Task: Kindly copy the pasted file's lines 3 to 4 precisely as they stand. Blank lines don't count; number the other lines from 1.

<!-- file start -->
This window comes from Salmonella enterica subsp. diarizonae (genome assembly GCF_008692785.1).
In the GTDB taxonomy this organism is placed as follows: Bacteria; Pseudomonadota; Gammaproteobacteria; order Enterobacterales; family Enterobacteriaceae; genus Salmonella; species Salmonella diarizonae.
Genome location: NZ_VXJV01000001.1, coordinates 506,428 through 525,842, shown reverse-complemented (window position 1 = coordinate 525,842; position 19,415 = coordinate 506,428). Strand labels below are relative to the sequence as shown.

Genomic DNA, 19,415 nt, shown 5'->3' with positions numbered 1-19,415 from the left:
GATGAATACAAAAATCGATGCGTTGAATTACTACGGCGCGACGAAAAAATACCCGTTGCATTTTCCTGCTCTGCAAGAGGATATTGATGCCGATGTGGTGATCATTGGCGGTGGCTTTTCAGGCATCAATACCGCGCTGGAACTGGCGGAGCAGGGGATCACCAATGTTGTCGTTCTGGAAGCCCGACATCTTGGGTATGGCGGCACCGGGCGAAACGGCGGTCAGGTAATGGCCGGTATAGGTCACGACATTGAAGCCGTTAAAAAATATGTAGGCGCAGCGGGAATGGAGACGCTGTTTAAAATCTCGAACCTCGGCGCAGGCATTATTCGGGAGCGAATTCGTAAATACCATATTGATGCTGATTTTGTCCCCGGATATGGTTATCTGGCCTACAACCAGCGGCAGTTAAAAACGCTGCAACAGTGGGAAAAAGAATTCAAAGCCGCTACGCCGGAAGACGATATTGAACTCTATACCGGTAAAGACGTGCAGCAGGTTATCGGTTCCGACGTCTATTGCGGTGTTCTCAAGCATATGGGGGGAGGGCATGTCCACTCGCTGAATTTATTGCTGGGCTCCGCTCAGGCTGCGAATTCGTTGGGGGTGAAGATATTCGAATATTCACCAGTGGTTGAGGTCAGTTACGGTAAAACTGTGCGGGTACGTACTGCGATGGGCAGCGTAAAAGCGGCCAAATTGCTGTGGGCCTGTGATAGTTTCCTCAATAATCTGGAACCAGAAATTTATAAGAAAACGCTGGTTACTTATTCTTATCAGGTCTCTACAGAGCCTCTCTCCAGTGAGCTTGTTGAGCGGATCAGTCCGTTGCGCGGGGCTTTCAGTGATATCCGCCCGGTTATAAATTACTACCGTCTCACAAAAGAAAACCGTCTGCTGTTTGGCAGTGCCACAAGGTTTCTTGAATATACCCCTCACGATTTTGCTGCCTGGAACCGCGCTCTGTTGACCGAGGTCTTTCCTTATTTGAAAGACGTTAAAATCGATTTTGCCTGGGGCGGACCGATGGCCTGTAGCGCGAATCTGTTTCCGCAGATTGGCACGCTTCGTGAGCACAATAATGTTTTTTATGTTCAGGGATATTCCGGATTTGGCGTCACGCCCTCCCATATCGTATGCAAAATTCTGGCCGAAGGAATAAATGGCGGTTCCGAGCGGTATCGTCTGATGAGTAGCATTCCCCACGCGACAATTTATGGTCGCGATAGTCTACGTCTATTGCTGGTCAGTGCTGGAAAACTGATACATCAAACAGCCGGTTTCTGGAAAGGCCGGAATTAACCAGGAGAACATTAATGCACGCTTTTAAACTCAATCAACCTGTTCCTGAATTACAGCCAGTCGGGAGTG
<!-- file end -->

Genome location: NZ_VXJV01000001.1, coordinates 506,428 through 525,842, shown reverse-complemented (window position 1 = coordinate 525,842; position 19,415 = coordinate 506,428). Strand labels below are relative to the sequence as shown.

Genomic DNA, 19,415 nt, shown 5'->3' with positions numbered 1-19,415 from the left: